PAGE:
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Nat Chem Biol. 2016 May;12(5):361-6. doi: 10.1038/nchembio.2050. Epub 2016 Mar 28.

Parallel shRNA and CRISPR-Cas9 screens enable antiviral drug target identification.

Author information

1
Department of Chemistry, Stanford University, Stanford, California, USA.
2
Department of Genetics, Stanford University, Stanford, California, USA.
3
Department of Microbiology and Immunology, Stanford University, Stanford, California, USA.
4
Department of Cellular and Molecular Pharmacology, California Institute for Quantitative Biomedical Research and Howard Hughes Medical Institute, San Francisco, California, USA.
5
Stanford University Chemistry, Engineering, and Medicine for Human Health (ChEM-H), Stanford, California, USA.
6
Division of Gastroenterology and Hepatology, Stanford University School of Medicine, Stanford, California, USA.
7
Department of Chemical Engineering, Stanford University, Stanford, California, USA.
8
Department of Biochemistry, Stanford University, Stanford, California, USA.

Abstract

Broad-spectrum antiviral drugs targeting host processes could potentially treat a wide range of viruses while reducing the likelihood of emergent resistance. Despite great promise as therapeutics, such drugs remain largely elusive. Here we used parallel genome-wide high-coverage short hairpin RNA (shRNA) and clustered regularly interspaced short palindromic repeats (CRISPR)-Cas9 screens to identify the cellular target and mechanism of action of GSK983, a potent broad-spectrum antiviral with unexplained cytotoxicity. We found that GSK983 blocked cell proliferation and dengue virus replication by inhibiting the pyrimidine biosynthesis enzyme dihydroorotate dehydrogenase (DHODH). Guided by mechanistic insights from both genomic screens, we found that exogenous deoxycytidine markedly reduced GSK983 cytotoxicity but not antiviral activity, providing an attractive new approach to improve the therapeutic window of DHODH inhibitors against RNA viruses. Our results highlight the distinct advantages and limitations of each screening method for identifying drug targets, and demonstrate the utility of parallel knockdown and knockout screens for comprehensive probing of drug activity.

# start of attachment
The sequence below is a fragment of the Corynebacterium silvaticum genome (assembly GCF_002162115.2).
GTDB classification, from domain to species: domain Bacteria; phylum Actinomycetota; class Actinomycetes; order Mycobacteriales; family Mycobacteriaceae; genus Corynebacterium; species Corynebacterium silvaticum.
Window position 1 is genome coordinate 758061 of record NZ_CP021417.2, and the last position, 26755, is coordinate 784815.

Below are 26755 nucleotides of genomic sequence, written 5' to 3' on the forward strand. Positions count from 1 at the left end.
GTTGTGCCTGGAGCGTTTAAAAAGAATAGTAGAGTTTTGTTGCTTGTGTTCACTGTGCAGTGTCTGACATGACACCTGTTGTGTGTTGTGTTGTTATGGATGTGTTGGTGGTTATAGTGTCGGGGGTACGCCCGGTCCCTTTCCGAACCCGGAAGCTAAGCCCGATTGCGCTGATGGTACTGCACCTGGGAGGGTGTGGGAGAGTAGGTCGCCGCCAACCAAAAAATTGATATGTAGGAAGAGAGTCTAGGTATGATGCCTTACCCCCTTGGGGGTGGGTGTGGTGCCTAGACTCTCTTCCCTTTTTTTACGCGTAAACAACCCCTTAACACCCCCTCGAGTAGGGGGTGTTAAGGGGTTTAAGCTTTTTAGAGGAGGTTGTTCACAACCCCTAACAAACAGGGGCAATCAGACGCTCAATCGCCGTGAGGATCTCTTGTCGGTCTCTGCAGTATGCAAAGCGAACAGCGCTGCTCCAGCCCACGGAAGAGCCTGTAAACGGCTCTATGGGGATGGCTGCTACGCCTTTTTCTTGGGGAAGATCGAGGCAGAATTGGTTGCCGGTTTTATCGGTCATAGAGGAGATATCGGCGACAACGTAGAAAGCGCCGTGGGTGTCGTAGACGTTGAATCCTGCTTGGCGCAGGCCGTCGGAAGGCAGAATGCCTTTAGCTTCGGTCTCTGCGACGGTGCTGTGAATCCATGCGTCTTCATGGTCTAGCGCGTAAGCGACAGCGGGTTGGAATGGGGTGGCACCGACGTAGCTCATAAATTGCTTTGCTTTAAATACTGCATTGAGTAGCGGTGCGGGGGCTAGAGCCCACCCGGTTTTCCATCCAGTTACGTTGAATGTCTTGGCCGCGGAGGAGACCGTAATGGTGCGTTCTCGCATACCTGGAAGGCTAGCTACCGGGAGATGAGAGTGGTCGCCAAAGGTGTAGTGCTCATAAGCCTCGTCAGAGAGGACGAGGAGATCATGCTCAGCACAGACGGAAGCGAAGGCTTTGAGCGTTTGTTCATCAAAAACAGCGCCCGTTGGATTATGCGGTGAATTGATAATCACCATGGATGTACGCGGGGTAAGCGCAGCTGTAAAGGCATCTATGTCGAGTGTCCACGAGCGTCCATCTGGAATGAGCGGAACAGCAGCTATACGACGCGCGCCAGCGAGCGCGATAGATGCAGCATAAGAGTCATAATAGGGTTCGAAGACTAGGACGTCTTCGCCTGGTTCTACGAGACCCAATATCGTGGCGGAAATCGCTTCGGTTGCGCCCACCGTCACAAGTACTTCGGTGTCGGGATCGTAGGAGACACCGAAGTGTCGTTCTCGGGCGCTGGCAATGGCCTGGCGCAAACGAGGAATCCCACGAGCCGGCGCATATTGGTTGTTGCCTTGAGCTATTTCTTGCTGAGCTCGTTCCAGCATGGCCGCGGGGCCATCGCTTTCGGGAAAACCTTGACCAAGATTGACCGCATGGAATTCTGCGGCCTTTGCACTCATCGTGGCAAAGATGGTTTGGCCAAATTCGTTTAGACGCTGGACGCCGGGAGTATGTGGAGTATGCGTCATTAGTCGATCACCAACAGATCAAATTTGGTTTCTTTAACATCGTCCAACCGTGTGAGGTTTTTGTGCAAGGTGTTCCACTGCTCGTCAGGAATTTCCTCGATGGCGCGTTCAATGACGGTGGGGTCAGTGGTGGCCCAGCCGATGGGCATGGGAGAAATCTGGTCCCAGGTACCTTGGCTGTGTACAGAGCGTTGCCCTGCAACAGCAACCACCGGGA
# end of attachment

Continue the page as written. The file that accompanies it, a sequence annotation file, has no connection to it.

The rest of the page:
PMID:
27018887
PMCID:
PMC4836973
DOI:
10.1038/nchembio.2050
[Indexed for MEDLINE]
Free PMC Article

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